“Kind of like the principal at school. That people said they would find out what really happened and decide if I was allowed to come back to work. She took two weeks to decide, and then when I came back, she said that she had asked everyone and they all agreed that I was the problem and I could only come back to work if I did certain things, and was worthy of returning.”

“Imagine, Veronica. If the principal told you that all the people in your class didn’t like you and agreed that you were the problem.”

Her eyes were turning red. “Did you speak to these people? I mean, how could you talk to them after that?”

This kid.

“Well, I tried to speak to them as little as possible, you can bet.  It hurt my feelings so much that all of them had decided behind my back and without telling me that they thought I was a problem.

But I did everything that lady said I had to do, and I wasn’t about to let them kick me out.”

She gave a fist pump.

“That’s what this song makes me think about. I was very sad. I cried every day, and when I heard this song, it answered the hurt in my heart. I really wanted a wish.

But guess what? That lady? It turned out SHE lied. I was so hurt and scared for 2 years, that I didn’t realize it. Then I started to carefully ask my coworkers: did this woman ever talk to you?

They all said no.

So she lied.”

Jaw open. “How could that be?”

“Remember Napoleon and Squealer? People who want power will lie.”

Big sigh.

“Yep. People will use lies and shame to make you afraid and do what they want.  Say things like ‘you promised.’ and make you feel like you have to believe them. But they are not trustworthy if they use shame.”

Fear and Shame are probably more active in children’s lives than in adults. For me, as a parent, I choose to present who I am to my daughter and let her know that she is not alone in these types of circumstances.

Thank you Orwell, for giving me a beautiful allegory to explain how people lie and manipulate.


It’s Not for Me

What with the holidays coming, people are worried about spending time with their family.

Families can be tricky. It’s hard to know what to say. And when to realize you know that you shouldn’t say certain things.

There are safe subjects: helpful tropes and platitudes.

I don’t like safe subjects. I like to be able to go deep.

But deep waters are dangerous. Someone could get hurt.

It’s good to have some prepared things to say.

When I was 18 and my friend came up to me so excited that she was engaged–to a 34-year-old rock’n’roll singer who had found religion. I was so shocked that I couldn’t think of what to say.

It was almost a minute before I remembered.

“Congratulations,” I said.

She took a step back. “Thank you!” She shook her head, ” You’re the first person who has said that.”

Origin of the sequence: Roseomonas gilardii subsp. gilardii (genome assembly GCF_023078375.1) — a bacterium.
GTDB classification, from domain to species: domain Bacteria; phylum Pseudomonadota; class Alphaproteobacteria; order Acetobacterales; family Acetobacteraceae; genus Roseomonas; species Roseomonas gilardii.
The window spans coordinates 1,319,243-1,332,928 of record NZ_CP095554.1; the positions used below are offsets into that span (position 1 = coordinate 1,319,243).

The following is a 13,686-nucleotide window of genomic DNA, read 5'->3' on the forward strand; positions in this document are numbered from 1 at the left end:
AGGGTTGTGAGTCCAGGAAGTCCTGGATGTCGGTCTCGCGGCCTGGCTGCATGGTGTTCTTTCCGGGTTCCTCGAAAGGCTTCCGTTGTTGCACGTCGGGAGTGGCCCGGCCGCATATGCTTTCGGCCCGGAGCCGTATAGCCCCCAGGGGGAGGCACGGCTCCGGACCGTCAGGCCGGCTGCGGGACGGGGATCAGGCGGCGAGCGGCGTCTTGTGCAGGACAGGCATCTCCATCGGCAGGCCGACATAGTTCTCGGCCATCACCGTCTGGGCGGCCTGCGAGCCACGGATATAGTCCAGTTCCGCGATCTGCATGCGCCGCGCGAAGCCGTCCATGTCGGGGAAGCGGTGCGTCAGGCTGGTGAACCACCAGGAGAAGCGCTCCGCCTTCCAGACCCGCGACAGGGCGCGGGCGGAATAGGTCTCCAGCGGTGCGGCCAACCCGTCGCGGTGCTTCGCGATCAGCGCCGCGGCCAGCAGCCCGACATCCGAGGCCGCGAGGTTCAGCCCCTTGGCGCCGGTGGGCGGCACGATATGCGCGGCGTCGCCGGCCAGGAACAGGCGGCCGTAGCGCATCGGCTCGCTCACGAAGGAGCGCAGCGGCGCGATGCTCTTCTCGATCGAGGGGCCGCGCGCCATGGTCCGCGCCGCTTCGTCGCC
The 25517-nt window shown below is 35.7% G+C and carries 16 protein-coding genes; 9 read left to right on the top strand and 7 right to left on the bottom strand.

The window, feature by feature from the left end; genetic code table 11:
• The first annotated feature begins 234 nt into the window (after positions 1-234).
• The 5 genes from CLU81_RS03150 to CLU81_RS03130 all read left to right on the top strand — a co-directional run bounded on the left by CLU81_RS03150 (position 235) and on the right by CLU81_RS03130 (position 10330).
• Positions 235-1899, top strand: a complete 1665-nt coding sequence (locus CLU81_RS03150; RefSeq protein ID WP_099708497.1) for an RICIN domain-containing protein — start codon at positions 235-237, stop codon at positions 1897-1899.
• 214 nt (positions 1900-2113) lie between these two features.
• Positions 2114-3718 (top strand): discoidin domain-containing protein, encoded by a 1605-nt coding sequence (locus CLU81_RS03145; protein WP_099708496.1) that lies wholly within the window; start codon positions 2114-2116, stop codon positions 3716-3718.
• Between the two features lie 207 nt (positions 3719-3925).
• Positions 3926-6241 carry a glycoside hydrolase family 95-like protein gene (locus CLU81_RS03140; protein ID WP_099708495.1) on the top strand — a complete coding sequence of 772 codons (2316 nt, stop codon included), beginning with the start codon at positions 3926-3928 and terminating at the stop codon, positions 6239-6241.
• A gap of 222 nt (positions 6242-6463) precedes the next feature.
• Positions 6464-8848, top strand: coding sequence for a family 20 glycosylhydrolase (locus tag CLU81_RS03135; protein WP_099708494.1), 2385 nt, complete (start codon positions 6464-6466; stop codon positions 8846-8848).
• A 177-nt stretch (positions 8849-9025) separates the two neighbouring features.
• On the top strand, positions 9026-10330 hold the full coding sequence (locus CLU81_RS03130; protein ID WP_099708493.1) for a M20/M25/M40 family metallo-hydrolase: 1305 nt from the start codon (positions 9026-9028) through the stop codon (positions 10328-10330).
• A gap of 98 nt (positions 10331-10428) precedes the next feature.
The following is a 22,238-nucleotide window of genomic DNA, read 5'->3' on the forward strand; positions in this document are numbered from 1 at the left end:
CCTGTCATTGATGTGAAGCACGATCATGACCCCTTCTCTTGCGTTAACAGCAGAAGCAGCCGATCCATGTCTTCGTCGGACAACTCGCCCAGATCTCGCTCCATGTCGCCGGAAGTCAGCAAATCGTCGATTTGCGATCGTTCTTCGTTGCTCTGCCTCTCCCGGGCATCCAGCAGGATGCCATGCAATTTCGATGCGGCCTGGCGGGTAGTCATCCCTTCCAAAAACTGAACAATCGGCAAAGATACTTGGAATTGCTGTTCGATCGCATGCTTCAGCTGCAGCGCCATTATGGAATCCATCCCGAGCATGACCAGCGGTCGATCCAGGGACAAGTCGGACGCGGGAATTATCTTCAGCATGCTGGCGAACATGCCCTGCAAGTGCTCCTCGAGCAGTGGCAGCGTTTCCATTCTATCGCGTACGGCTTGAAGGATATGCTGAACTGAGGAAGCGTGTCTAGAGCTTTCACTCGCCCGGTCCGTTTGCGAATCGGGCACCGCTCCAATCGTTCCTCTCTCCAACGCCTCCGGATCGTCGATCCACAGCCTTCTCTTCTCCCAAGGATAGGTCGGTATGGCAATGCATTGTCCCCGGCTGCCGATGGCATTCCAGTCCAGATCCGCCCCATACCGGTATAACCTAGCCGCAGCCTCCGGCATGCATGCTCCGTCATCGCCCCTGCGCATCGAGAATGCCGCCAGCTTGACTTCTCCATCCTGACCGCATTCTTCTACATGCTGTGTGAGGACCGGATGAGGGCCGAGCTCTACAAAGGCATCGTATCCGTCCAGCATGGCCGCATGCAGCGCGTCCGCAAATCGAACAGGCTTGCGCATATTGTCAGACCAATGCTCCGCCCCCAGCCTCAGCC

I was not surprised to be the first. I was surprised I had remembered to say it.

I recognized the value of these sayings and started to collect them.

“I’m sorry for your loss.”

“Best of luck.”

And my ambiguous favorite:

“Take Care.”

It’s not really about what I feel in these moments. It’s about giving a token of recognition to the person in front of me who needs it.

I see you. You.

I can wait. It’ll be my turn before long.

Mythic Gratitude

Thursday is thanksgiving in America. We tell each other the story of how the pilgrims came over from England to find religious freedom, and how so many died but they made friends with the native people who were here. Then they figured out how to have a harvest.

Then in November, they celebrated and were thankful with each other.

Is it true?

Well, it’s not entirely true. It’s certainly not the whole story.

The whole story is almost impossible to get. And I don’t mean that just for the pilgrims.

If I want the whole story, I have to pay attention while it’s happening. Each moment. But I do now have omnipresence and omni attention. I am mostly distracted and thinking about other stuff while my life is happening.

How aware am I of what the whole story of even my own life?

Many years ago, the historians of America decided to tell all the school children the story of the pilgrims and the first thanksgiving.

This decision reminds me of the Aeniad, which was sponsored by Augustus Caesar in the last few years BC.

Augustus wanted a good story that told his people what they needed to hear, a story that told them who they were and where they came from.

It was loosely based on facts they already knew. There was a guy named Aeneas in the Iliad.

But the part where he escaped and founded Rome? maybe. Could have been.

So Virgil put all the pieces together so the Romans could feel good about themselves.

There is no doubt that the historians who repurposed the first thanksgiving story used the Aeniad as inspiration.

How much of the virtuous kindly pilgrim story is true?

Some part. And even if it’s a very small part, it’s a nice thing to hold up as an example.

Let’s be thankful for where we are now, and leave behind the struggles of the past. Let’s make alliances and friends with people around us.

Let’s feast and be happy. Right here. Right now.

I’m very thankful for this moment. And all it contains.